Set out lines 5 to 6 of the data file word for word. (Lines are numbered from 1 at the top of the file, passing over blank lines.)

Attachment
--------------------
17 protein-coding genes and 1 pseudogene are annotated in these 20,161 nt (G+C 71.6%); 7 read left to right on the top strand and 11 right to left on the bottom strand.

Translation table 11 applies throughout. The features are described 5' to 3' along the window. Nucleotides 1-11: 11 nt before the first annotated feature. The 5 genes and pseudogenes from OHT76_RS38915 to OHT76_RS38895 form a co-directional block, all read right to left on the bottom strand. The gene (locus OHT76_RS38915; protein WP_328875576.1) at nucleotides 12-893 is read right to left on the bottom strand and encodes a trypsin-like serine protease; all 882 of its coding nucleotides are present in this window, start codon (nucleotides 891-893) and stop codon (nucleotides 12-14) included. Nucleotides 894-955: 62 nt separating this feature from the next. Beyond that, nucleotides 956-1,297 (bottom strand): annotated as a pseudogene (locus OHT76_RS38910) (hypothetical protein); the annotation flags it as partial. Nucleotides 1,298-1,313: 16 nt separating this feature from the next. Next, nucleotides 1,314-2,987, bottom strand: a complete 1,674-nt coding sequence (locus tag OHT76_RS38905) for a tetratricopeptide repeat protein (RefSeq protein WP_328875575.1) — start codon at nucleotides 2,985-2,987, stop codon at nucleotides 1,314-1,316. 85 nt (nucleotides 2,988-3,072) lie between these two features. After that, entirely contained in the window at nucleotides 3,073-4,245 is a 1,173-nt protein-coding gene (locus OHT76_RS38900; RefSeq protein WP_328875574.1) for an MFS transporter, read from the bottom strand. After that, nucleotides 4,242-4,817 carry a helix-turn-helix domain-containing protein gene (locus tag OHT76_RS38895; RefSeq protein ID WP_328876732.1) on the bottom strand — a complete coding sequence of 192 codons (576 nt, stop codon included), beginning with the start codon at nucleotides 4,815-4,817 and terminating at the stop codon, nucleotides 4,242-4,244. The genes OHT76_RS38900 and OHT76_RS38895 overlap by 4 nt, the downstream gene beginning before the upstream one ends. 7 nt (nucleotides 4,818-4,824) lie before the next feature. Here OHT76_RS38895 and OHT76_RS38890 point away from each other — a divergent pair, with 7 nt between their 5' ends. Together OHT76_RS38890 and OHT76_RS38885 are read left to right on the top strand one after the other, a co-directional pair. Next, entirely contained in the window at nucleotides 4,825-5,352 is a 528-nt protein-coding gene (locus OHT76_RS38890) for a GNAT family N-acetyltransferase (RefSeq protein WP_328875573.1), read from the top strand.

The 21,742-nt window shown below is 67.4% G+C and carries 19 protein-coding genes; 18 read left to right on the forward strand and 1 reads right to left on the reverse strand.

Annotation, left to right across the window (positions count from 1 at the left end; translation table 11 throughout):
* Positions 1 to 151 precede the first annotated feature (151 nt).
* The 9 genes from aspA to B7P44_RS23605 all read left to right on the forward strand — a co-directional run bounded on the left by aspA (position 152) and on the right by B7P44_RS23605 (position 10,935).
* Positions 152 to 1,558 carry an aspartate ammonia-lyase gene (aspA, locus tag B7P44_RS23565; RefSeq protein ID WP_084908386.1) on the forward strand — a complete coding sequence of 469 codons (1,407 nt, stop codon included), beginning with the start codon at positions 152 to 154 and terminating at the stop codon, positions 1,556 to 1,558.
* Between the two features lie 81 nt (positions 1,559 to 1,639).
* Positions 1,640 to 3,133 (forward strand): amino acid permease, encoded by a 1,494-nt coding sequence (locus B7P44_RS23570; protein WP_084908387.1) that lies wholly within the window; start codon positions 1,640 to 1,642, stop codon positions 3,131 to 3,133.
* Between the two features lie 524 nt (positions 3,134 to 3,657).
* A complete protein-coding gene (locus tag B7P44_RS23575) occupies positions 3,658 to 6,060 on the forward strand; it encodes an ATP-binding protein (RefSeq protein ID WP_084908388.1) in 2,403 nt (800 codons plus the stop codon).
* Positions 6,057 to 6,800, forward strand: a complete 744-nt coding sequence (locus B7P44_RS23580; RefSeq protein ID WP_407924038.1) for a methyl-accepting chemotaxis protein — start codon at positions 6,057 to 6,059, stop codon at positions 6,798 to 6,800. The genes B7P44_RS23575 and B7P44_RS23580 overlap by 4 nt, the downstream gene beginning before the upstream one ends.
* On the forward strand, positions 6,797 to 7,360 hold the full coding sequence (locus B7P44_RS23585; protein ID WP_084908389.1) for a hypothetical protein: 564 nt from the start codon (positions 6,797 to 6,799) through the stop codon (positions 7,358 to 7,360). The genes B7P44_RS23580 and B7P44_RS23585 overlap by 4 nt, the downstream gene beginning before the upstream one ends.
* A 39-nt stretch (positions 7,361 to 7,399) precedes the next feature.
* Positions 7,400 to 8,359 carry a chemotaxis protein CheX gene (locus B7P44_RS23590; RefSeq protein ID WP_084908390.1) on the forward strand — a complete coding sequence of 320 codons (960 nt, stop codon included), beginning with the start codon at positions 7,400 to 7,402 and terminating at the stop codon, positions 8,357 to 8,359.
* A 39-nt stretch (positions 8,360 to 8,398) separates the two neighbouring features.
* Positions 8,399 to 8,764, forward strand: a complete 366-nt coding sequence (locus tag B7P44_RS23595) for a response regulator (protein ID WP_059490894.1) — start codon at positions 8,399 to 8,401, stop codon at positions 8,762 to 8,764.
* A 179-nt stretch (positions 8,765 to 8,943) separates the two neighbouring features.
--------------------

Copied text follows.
* Positions 1 to 151 precede the first annotated feature (151 nt).
* The 9 genes from aspA to B7P44_RS23605 all read left to right on the forward strand — a co-directional run bounded on the left by aspA (position 152) and on the right by B7P44_RS23605 (position 10,935).